As humans we tend to consider ourselves to be unique snowflakes, all with our own distinct feelings and emotions -- but a new study says we may not actually have that many emotions to choose from.
The research from the University of Glasgow says that humans have just four basic emotions: that's down from the six humans were believed to have.
Traditionally, those included happiness, surprise, fear, disgust, anger and sadness - but after observing reactions to faces exemplifying those emotions, researchers now say there's some overlap.
To get to their findings, researchers had participants examine computer-generated facial-animations, then categorize them into one of the six emotions.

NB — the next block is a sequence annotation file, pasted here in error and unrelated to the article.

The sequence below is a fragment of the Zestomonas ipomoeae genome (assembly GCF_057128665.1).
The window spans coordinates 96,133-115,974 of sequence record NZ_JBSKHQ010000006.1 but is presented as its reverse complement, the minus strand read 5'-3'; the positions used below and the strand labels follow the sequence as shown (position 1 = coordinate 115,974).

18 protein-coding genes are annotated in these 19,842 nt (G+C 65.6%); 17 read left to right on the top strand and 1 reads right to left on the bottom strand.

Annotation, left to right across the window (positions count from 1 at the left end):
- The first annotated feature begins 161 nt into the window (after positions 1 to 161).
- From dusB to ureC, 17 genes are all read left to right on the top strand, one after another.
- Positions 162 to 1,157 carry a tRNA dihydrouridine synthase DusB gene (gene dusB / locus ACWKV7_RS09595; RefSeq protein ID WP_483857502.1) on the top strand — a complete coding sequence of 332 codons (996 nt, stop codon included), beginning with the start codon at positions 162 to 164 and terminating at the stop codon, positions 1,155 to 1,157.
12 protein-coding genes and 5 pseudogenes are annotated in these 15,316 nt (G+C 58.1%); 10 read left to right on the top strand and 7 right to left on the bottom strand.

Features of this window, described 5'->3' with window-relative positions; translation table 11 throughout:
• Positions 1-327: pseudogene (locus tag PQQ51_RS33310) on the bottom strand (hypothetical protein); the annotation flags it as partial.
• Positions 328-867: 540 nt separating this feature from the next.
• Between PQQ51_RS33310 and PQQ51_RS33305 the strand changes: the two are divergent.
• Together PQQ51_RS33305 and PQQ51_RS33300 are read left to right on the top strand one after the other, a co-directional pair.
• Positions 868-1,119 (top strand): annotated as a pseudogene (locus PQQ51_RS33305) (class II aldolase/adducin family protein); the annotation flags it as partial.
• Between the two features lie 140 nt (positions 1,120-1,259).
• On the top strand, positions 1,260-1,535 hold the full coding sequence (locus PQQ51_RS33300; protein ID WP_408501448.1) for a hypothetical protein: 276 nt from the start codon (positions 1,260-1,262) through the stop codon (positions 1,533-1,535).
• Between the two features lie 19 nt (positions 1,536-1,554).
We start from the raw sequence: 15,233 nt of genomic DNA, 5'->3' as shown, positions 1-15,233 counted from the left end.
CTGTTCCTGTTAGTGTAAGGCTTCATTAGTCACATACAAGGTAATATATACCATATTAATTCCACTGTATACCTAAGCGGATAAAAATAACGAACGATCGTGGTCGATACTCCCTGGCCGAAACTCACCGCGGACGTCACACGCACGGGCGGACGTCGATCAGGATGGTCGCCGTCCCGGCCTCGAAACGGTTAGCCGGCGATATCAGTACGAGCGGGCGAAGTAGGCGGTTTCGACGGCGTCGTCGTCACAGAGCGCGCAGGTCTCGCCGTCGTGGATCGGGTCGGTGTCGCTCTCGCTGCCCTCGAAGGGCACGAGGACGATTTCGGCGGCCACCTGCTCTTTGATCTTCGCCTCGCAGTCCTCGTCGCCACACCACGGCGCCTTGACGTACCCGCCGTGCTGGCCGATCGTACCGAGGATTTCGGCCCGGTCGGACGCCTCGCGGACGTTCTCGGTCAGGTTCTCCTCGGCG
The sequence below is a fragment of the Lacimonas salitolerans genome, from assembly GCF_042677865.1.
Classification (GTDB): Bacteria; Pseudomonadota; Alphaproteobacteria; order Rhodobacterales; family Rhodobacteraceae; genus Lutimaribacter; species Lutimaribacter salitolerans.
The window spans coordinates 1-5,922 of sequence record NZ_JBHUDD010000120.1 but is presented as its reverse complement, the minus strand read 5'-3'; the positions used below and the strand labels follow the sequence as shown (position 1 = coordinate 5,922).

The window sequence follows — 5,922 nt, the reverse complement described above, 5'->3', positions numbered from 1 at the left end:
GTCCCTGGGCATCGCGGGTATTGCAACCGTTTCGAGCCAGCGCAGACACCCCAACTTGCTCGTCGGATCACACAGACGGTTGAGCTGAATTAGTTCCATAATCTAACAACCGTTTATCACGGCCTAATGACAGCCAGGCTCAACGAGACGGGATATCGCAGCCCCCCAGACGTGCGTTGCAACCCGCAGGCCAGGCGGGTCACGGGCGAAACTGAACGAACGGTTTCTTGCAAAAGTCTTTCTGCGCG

What they found was anger and disgust, as well as fear and surprise, looked very similar to the participants at first glance - and it took a minute to discern the difference.
So, what does that tell the researchers?
According to a writer for The Atlantic, researchers surmised that humans only have four biologically-based facial signals, with additional nuances evolving in response to social cues.
She quotes the study authors who wrote, "Our data reﬂect that the six basic facial expressions of emotion, like languages, are likely to represent a more complex set of modern signals and categories evolved from a simpler system of communication in early man."
According to the study, that leaves us with the four basic emotions of:
3) Hybrids of fear and surprise
4) Hybrids of anger and disgust
Their research was published in the journal Current Biology.